In his reply the respondent (opponent) contended that the fact that, in D1, the water may not be at the same temperature throughout the whole system does not mean that the temperature and the pressure of the water is not maintained at a particular level sufficient to make the superheated water flash off as steam upon being released.
The respondent also pointed out that D1 discloses that liquid water escapes into the enclosure to be protected and that it was inevitable that a portion of the hot water will be fragmented into droplets when the superheated water is discharged into the room forming a vapour cloud as according to the invention.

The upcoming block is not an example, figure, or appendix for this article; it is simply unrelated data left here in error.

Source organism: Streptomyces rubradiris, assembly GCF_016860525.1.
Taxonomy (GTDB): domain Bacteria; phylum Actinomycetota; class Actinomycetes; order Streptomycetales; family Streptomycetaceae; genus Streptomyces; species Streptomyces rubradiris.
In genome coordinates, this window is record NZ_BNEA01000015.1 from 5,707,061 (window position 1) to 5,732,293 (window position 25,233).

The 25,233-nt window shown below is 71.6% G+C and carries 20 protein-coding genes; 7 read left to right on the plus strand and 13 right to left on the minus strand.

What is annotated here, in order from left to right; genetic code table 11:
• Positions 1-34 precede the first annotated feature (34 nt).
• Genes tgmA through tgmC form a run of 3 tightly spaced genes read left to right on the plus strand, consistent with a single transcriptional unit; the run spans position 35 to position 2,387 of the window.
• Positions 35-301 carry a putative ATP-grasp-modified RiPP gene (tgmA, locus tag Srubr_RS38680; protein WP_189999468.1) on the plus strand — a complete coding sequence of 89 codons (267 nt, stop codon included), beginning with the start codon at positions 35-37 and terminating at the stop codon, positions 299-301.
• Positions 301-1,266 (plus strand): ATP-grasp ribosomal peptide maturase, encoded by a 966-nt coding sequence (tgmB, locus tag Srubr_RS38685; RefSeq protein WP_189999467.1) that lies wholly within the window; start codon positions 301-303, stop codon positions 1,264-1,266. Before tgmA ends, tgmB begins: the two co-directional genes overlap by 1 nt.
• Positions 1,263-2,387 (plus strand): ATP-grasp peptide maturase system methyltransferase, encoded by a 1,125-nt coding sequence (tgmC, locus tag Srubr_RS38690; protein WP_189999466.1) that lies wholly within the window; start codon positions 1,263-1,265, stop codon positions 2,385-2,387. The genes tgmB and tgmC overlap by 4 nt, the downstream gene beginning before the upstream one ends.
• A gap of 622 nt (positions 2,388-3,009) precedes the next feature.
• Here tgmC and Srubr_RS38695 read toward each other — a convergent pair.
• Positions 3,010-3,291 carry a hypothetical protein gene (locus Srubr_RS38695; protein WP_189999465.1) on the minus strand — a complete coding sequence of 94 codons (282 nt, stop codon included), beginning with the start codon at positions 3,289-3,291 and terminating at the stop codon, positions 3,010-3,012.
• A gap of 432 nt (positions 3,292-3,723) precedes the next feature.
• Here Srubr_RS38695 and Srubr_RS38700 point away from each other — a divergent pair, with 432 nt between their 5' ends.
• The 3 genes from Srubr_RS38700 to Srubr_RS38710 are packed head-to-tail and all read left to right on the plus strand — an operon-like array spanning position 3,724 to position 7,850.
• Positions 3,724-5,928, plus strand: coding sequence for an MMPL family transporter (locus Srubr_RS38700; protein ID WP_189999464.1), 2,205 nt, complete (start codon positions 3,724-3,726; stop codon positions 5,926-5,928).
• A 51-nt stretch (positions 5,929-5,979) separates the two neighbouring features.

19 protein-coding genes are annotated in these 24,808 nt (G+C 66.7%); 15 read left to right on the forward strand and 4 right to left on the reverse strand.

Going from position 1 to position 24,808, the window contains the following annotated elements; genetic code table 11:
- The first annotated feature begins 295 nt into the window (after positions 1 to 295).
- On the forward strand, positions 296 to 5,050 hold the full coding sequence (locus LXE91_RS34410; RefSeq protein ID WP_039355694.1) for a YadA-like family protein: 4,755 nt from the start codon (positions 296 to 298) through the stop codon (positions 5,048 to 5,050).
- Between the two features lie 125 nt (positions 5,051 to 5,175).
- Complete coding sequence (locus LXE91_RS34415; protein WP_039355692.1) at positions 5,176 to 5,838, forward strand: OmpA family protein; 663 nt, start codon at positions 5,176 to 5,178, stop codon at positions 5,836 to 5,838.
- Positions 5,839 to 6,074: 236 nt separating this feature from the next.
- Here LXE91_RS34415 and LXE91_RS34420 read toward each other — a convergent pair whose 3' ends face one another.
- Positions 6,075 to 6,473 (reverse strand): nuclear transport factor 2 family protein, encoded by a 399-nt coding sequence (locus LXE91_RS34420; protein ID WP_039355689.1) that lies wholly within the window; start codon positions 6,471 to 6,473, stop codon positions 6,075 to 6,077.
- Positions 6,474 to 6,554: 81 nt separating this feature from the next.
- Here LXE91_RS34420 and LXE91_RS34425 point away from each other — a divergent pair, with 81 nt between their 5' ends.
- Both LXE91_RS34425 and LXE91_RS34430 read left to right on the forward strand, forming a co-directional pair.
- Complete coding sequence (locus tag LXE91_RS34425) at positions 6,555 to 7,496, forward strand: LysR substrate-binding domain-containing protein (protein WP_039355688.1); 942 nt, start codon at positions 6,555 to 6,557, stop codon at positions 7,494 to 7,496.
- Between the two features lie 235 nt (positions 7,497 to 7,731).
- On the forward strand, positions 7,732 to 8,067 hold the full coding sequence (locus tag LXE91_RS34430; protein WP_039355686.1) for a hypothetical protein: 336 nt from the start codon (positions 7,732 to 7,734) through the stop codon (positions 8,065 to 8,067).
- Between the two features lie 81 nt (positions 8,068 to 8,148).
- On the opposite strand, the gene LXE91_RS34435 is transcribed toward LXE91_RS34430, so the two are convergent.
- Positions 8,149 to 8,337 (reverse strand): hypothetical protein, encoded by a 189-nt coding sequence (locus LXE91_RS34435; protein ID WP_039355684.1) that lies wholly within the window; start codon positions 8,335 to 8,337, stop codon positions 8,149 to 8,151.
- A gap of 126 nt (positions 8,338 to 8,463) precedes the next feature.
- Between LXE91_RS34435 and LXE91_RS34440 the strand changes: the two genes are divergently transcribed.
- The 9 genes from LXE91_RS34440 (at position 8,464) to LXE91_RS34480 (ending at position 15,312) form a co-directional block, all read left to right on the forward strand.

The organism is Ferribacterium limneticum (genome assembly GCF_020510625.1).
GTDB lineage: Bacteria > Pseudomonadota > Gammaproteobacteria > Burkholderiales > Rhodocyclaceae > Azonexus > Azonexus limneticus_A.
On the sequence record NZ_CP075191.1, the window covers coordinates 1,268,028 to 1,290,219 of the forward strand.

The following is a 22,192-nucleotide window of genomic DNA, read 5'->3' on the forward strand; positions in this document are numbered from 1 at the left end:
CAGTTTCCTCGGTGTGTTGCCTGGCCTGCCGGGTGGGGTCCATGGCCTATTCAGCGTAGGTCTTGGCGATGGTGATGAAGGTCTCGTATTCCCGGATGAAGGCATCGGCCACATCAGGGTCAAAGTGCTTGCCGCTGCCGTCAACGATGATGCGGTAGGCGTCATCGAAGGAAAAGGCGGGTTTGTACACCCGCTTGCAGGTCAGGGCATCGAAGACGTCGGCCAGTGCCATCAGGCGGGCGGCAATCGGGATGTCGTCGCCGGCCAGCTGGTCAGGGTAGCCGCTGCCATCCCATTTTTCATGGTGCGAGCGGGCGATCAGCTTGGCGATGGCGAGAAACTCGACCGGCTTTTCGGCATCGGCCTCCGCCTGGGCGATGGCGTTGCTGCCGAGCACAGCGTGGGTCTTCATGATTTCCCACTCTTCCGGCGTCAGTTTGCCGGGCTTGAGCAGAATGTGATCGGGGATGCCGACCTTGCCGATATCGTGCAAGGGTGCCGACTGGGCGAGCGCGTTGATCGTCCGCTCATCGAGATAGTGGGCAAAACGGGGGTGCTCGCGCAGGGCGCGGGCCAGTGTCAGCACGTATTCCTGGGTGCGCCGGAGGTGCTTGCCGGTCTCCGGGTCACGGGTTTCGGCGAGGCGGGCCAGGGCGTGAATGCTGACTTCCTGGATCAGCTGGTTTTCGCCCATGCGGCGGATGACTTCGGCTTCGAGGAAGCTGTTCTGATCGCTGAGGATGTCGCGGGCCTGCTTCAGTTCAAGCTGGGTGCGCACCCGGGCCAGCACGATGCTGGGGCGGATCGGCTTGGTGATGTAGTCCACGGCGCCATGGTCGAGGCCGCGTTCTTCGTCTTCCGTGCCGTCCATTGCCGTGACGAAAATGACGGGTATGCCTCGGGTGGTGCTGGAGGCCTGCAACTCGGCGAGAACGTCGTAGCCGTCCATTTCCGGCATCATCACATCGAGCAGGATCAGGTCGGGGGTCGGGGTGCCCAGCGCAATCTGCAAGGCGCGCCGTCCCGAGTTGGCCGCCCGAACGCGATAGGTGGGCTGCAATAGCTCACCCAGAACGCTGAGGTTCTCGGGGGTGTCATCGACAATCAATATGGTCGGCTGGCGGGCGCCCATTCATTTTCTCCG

According to the respondent none of the subject-matter of the independent claims filed as main or auxiliary requests is patentable.
IV. Oral proceedings took place on 16 June 1998.
The appellant confirmed that the term "area" used in the claims means a defined or specific region and has no difference with the term "enclosure" defined in the introduction of the description of the opposed patent.
According to the appellant, the system of D1 is a basic general multi-purpose system for buildings designed to provide only steam generated at a central location. In the system of D1, there is a continuous circulation of water and the temperature and pressure of the water is supposed to vary.